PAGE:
Scientists have launched an investigation into the deaths of 30 large whales off the western Gulf of Alaska. The National Oceanic and Atmospheric Administration have declared the recent demise as an “unusual mortality According to NOAA, since May, 11 fin whales, 14 humpback whales, one gray whale and four unidentified others have stranded near the islands of the western Gulf of Alaska and the southern shoreline of the Alaska Peninsula. The agency defined the situation as “a stranding event that is unexpected, involves a significant die-off of a marine mammal population. One possible reason for the spike in deaths could be a toxic algal bloom.

Wildfires

Wildfires have taken their toll on the Western landscape this year. They’ve reduced entire neighborhoods to ash, forced thousands to evacuate and required a nonstop battle from countless firefighters, some who have even come from other countries to help out. And there’s no indication that this fire season is letting up at all. More than 8.2 million acres have burned in U.S. wildfires this year, according to the National Interagency Fire Center. That’s well above the 10-year average of about 5.6 million acres through Sept. 1. That’s larger than the total land area of Maryland. There are still dozens of large wildfires burning across the West.

Firefighters have been making more gains on two massive wildfires burning in north-central Washington. As of late Wednesday night, the Okanogan Complex is now 50 percent contained, but has grown to more than 231 square miles. Last week, it became the largest wildfire in state history. Officials are managing the complex of fires as one fire, including the Chelan Complex. That particular fire was 65 percent contained and had burned more than 146 square miles as of Wednesday night. Nearly 2,000 firefighters are working on the two big fire complexes that have burned more than 140 residences. Many other residents are still under evacuation notices.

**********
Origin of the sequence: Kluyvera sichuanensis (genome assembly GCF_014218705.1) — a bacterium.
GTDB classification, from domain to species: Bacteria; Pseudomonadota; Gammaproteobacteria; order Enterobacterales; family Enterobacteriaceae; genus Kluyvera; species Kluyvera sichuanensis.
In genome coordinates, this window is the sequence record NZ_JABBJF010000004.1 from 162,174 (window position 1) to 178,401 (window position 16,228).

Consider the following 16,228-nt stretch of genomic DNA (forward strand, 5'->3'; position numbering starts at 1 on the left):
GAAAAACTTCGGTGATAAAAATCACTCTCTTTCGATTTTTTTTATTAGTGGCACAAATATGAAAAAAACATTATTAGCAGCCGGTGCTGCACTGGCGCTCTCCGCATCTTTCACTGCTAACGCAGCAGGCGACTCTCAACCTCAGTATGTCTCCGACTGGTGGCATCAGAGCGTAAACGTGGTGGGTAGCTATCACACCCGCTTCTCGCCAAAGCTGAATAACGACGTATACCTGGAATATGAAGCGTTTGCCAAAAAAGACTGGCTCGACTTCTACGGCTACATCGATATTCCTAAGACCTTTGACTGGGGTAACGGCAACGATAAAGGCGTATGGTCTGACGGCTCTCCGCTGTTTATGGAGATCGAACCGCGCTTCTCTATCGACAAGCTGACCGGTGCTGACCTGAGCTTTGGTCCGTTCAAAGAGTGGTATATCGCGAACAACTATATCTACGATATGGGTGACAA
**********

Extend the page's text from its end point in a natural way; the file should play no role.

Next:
Weather

Heavy flooding drenched Brownsville, Texas, Monday night after severe thunderstorms dumped 3-6 inches of rain on South Texas while winds blew at 40 mph. Streets were left littered with abandoned vehicles after floodwaters made a majority of the city inaccessible. In the Calle Pluton Colonia neighborhood, some residents had to be evacuated temporarily as the floodwaters rose Monday night. The Brownsville Public Utilities Board reported that crews were actively working to restore power to nearly 1,400 customers who were left in the dark as the storms rolled in. Officials advised residents to stay off the streets and not attempt to drive through the high waters that reached halfway up vehicles in some parts of the city.